"We Shall Overcome"
In the course of my life I have enjoyed the great blessing of visiting many holy shrines and sacred places. I have stood in Buddhist temples in Asia, visited noble cathedrals and renowned mosques in Europe and the Middle East, and I have been to the places where Jesus preached and stood on the hill where he was crucified.
There is one shrine, however, that holds a special place in my heart - The National Civil Rights Museum in Memphis Tennessee. It is located in a building that once was a dingy little traveler’s lodge known as the Lorraine Motel, and it was on the balcony of this motel that Martin Luther King Jr. was assassinated on an April day in 1968.
Several years ago I was in Memphis for a conference that included a trip to The Civil Rights Museum. I expected that, like any ordinary museum, it would be a place filled with artifacts and stories commemorating all the many events of the Civil Rights movement of the 1960’s. Little did I know I would actually be going to a sacred shrine, one of the holiest places I would ever visit.
A visit to the Civil Rights Museum follows along a very specific path. You are led through a variety of exhibit halls commemorating key events like the March on Selma. There are pictures and film clips of the “Freedom Riders” and artifacts from the Montgomery Prison where Dr. King wrote his renowned letters. The visit to the “museum” ends on a second floor balcony directly in front of what was once Room 306, the actual spot where Martin Luther King Jr. was so brutally assassinated on that fateful day in April.
I can still vividly remember standing there on that balcony of the “Lorraine Motel,” it was such a “thin space” where a veil was pulled away from my consciousness as I was drawn into an experience of transcendence, a place where the holy and the ordinary almost perfectly coincided. I remember looking around me, noticing how everyone on that balcony with me stood in reverent silence, some people knelt, some sobbed, others wept openly.
Today as we celebrate “Martin Luther King Day,” we are a nation and a world that has been torn apart by our politics, we are a society where racism and disrespect for human dignity seems once again to have raised its ugly head. So for me, this day is far more than a national holiday. I think of today as a national and a world-wide "Holy Day,” a sacred time in which people of goodwill everywhere are invited to remember what Dr. King stood for and what he died for.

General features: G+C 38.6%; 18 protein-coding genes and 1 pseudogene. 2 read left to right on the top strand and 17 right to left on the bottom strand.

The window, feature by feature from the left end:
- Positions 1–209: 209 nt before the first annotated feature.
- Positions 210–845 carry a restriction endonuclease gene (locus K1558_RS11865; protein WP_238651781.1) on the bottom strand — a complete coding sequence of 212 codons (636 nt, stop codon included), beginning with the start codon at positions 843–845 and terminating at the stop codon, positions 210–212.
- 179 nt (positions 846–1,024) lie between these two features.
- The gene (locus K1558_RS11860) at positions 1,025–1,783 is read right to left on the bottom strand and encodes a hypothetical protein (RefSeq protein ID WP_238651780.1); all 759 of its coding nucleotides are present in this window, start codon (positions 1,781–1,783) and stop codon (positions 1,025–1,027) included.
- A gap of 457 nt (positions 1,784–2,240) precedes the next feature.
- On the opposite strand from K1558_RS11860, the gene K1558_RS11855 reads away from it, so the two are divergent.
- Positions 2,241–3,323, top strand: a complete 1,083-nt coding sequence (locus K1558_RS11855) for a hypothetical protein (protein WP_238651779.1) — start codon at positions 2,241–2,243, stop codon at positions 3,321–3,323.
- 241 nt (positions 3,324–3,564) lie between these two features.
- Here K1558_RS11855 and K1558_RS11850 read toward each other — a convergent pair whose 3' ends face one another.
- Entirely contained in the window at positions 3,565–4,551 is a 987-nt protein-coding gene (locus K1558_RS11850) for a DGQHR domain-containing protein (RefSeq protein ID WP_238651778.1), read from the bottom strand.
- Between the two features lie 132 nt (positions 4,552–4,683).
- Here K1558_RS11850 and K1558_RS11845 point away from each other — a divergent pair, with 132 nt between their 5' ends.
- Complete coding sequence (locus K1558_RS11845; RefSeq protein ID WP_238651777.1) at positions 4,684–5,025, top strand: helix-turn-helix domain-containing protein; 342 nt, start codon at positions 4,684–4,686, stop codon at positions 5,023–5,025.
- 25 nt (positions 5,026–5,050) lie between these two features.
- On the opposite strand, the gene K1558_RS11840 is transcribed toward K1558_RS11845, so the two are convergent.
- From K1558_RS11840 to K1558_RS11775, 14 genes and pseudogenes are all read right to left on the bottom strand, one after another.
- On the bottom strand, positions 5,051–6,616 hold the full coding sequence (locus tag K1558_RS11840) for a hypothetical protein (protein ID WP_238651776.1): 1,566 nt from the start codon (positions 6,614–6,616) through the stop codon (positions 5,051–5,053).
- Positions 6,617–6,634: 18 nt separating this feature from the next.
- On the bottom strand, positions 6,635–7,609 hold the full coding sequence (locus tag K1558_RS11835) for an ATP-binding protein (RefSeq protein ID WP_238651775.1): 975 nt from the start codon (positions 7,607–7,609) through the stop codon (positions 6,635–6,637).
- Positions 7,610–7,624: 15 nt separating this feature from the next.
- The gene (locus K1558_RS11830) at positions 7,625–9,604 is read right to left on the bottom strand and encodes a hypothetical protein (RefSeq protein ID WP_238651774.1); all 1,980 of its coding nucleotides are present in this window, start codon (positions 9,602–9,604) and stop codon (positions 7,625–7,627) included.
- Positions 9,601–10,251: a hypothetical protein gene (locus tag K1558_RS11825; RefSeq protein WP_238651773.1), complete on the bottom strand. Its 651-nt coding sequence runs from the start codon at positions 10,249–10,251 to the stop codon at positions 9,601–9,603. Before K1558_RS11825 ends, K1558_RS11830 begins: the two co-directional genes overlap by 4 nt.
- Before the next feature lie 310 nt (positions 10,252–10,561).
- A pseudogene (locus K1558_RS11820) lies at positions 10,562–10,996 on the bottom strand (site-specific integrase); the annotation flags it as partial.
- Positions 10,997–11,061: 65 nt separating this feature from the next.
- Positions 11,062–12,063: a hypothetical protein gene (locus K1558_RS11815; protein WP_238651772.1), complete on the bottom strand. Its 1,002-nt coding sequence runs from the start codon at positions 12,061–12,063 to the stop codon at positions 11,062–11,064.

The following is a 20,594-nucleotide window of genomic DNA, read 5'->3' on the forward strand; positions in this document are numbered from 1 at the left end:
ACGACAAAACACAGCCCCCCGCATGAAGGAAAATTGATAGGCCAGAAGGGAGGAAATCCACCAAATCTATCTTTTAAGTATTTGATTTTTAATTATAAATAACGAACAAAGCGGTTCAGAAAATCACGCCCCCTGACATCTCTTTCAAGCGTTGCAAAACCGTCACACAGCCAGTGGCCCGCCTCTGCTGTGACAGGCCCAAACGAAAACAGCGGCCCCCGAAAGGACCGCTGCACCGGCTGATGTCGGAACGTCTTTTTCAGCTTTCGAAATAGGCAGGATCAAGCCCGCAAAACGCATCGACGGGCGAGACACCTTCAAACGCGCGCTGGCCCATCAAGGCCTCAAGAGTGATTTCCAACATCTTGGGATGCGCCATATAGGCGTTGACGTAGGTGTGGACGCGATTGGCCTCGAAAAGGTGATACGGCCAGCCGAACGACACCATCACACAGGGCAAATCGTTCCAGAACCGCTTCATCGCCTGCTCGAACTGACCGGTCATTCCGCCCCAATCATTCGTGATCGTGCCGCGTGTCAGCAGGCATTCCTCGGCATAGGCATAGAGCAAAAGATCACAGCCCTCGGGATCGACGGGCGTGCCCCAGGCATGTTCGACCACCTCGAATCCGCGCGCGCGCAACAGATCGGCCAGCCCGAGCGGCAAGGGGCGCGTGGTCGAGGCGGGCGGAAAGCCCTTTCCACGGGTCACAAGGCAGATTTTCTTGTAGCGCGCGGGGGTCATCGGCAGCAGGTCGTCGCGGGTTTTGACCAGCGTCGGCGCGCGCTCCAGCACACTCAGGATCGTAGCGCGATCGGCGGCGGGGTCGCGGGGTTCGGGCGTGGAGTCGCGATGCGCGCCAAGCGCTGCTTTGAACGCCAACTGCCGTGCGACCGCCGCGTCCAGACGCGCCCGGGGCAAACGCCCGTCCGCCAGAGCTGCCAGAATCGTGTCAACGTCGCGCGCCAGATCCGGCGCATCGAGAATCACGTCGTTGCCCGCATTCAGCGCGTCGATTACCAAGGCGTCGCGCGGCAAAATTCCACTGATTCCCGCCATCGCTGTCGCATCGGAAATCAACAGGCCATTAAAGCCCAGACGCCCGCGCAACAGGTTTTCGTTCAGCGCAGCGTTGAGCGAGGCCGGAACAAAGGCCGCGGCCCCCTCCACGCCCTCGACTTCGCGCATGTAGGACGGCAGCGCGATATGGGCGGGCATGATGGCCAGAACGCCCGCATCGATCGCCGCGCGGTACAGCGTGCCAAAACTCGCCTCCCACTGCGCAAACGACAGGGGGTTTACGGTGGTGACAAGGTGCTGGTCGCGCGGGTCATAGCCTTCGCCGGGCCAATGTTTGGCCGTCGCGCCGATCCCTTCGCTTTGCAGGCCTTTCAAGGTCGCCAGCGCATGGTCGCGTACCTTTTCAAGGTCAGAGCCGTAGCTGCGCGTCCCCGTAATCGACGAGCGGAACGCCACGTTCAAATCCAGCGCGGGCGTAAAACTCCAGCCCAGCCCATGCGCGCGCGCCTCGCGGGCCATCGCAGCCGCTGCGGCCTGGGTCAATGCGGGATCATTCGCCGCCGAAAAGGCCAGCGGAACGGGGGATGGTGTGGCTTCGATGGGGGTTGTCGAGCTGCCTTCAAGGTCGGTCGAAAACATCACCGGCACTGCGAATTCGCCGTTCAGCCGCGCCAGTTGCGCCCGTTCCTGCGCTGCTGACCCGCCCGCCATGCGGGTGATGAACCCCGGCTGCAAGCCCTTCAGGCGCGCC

On my visit to that Memphis “museum” I picked up a brochure that contains a collection of excerpts from various speeches and sermons Dr. King gave in his lifetime. I have kept that brochure and on a day like today I bring it out and look again at some of these famous quotes. It strikes me that, maybe what Dr. King had to say back then speaks even louder to all of us in our own time. In these chaotic days and challenging times his words ring truer and clearer than ever before.
So on this Martin Luther King Jr. “Holy Day” I once again turn to these profound words of wisdom, and I pray that all people everywhere might take these words to heart:
Hate causes a person to describe the beautiful as ugly and the ugly as beautiful.
Hate cannot drive out hate, only love can do that.
In this generation we will have to repent not merely for the vitriolic words
and actions of the bad people but for the appalling silence of the good people.
Those who accept evil without protesting against it are cooperating with it.
But even in the midst of all the chaos, I refuse to believe that humankind is
tragically bound to the starless midnight of racism and war.
I refuse to believe that the bright daybreak of peace can never become a reality
I believe that unarmed truth and unconditional love will have the final word.
Yes, I still have the audacity to believe that
we shall overcome!